To Miss Mary Hale
30th October, 1899.
MY DEAR OPTIMIST,
I received your letter and am thankful that something has come to force optimistic laissez faire into action. Your questions have tapped the very source of pessimism, however. British rule in modern India has only one redeeming feature, though unconscious; it has brought India out once more on the stage of the world; it has forced upon it the contact of the outside world. If it had been done with an eye to the good of the people concerned, as circumstances favoured Japan with, the results could have been more wonderful for India. No good can be done when the main idea is blood-sucking. On the whole the old regime was better for the people, as it did not take away everything they had, and there was some justice, some liberty.
A few hundred, modernised, half-educated, and denationalised men are all the show of modern English India — nothing else. The Hindus were 600 million in number according to Ferishta, the Mohammedan historian, in the 12th century — now less than 200 million.
In spite of the centuries of anarchy that reigned during the struggles of the English to conquer, the terrible massacre the English perpetrated in 1857 and 1858, and the still more terrible famines that have become the inevitable consequence of British rule (there never is a famine in a native state) and that take off millions, there has been a good increase of population, but not yet what it was when the country was entirely independent — that is, before the Mohammedan rule. Indian labour and produce can support five times as many people as there are now in India with comfort, if the whole thing is not taken off from them.
This is the state of things — even education will no more be permitted to spread; freedom of the press stopped already, (of course we have been disarmed long ago), the bit of self-government granted to them for some years is being quickly taken off. We are watching what next! For writing a few words of innocent criticism, men are being hurried to transportation for life, others imprisoned without any trial; and nobody knows when his head will be off.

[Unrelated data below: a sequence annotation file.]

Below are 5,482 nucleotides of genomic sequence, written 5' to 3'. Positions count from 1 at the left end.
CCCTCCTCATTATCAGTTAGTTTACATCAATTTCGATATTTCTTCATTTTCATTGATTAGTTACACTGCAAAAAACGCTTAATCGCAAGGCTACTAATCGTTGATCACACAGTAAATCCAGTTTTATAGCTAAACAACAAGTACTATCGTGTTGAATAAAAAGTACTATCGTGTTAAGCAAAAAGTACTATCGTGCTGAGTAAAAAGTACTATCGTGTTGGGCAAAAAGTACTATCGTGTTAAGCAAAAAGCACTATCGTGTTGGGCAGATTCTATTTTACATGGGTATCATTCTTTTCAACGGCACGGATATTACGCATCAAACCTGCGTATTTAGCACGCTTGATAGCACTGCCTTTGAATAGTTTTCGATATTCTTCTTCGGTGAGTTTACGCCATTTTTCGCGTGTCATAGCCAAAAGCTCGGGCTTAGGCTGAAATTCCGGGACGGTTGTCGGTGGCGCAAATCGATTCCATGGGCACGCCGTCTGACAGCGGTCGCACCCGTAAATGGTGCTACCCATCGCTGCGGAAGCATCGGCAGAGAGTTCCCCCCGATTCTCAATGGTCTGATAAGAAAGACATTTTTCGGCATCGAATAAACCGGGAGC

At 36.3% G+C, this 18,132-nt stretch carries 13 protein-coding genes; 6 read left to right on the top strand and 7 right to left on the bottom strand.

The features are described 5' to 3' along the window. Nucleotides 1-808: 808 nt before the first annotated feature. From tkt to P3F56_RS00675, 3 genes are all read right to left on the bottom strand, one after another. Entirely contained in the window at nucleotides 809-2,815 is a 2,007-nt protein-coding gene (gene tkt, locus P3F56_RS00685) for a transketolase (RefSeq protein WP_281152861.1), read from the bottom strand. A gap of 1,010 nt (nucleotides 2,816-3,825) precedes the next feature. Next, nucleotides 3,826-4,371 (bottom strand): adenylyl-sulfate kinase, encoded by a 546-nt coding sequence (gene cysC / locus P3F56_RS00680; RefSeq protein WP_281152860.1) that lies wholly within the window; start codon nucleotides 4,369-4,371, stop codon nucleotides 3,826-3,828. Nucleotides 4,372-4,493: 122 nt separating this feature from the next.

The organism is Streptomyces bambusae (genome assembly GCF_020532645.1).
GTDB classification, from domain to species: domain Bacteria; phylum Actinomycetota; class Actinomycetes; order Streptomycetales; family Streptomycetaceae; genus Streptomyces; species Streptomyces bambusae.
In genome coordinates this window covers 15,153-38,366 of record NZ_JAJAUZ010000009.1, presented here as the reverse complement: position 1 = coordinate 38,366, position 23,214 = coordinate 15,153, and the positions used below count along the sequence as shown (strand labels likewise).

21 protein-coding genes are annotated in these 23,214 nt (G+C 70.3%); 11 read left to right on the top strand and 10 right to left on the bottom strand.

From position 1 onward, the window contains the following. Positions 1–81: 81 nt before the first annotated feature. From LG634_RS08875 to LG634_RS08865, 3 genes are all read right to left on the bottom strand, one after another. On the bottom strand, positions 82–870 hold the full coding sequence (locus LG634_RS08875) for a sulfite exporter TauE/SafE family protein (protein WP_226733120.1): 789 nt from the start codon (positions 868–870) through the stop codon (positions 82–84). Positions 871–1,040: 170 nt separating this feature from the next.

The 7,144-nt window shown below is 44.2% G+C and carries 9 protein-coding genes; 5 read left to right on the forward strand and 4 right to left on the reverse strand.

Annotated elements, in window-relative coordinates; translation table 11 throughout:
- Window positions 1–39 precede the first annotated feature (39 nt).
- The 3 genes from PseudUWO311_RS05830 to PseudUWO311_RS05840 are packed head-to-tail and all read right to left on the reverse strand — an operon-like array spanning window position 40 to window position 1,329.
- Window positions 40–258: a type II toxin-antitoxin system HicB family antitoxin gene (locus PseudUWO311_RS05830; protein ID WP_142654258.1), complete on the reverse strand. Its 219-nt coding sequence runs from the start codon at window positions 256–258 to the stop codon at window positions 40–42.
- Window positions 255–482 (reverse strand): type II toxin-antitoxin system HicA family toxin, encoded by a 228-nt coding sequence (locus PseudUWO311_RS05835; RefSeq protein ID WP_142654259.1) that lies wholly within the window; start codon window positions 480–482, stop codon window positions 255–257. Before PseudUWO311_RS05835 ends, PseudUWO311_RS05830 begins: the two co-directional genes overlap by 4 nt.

There has been a reign of terror in India for some years. English soldiers are killing our men and outraging our women — only to be sent home with passage and pension at our expense. We are in a terrible gloom — where is the Lord? Mary, you can afford to be optimistic, can I? Suppose you simply publish this letter — the law just passed in India will allow the English Government in India to drag me from here to India and kill me without trial. And I know all your Christian governments will only rejoice, because we are heathens. Shall I also go to sleep and become optimistic? Nero was the greatest optimistic person! They don’t think it worth while to write these terrible things as news items even! If necessary, the news agent of Reuter gives the exactly opposite news fabricated to order! Heathen-murdering is only a legitimate pastime for the Christians! Your missionaries go to preach God and dare not speak a word of truth for fear of the English, who will kick them out the next day.
All property and lands granted by the previous governments for supporting education have been swallowed up, and the present Government spends even less than Russia in education. And what education?
The least show of originality is throttled. Mary, it is hopeless with us, unless there really is a God who is the father of all, who is not afraid of the strong to protect the weak, and who is not bribed by wealth. Is there such a God? Time will show.
Well, I think I am coming to Chicago in a few weeks and talk of things fully! Don’t quote your authority.
With all love, ever your brother,
PS. As for religious sects — the Brahmo Samaj, the Arya Samaj, and other sects have been useless mixtures; they were only voices of apology to our English masters to allow us to live! We have started a new India — a growth — waiting to see what comes. We believe in new ideas only when the nation wants them, and what will be true for us. The test of truth for this Brahmo Samaj is “what our masters approve”; with us, what the Indian reasoning and experience approves. The struggle has begun — not between the Brahmo Samaj and us, for they are gone already, but a harder, deeper, and more terrible one.
30th October 1899.
My dear Christina,
Did you not get my last letter? I am very anxious to know how you are. Write a line to tell me you are in very good health.
I am afraid the previous one was misdirected, so I send this c/o Mrs. Funkey [Funke].
Do write soon. I am thinking of Battle Creek food. 140 Baby insists on that. Do you think it will do me any good? Write soon.
Ever yours in the Lord,
PS–Where is this Battle Creek? Is it near Detroit? I am seriousl y thinking of giving it a trial. I am not bad, but unfit for any exertion, even for a walk. This sort of life is no good to live. I [will] try Battle Creek, and if that fails, get out quick.
Write me about Battle Creek.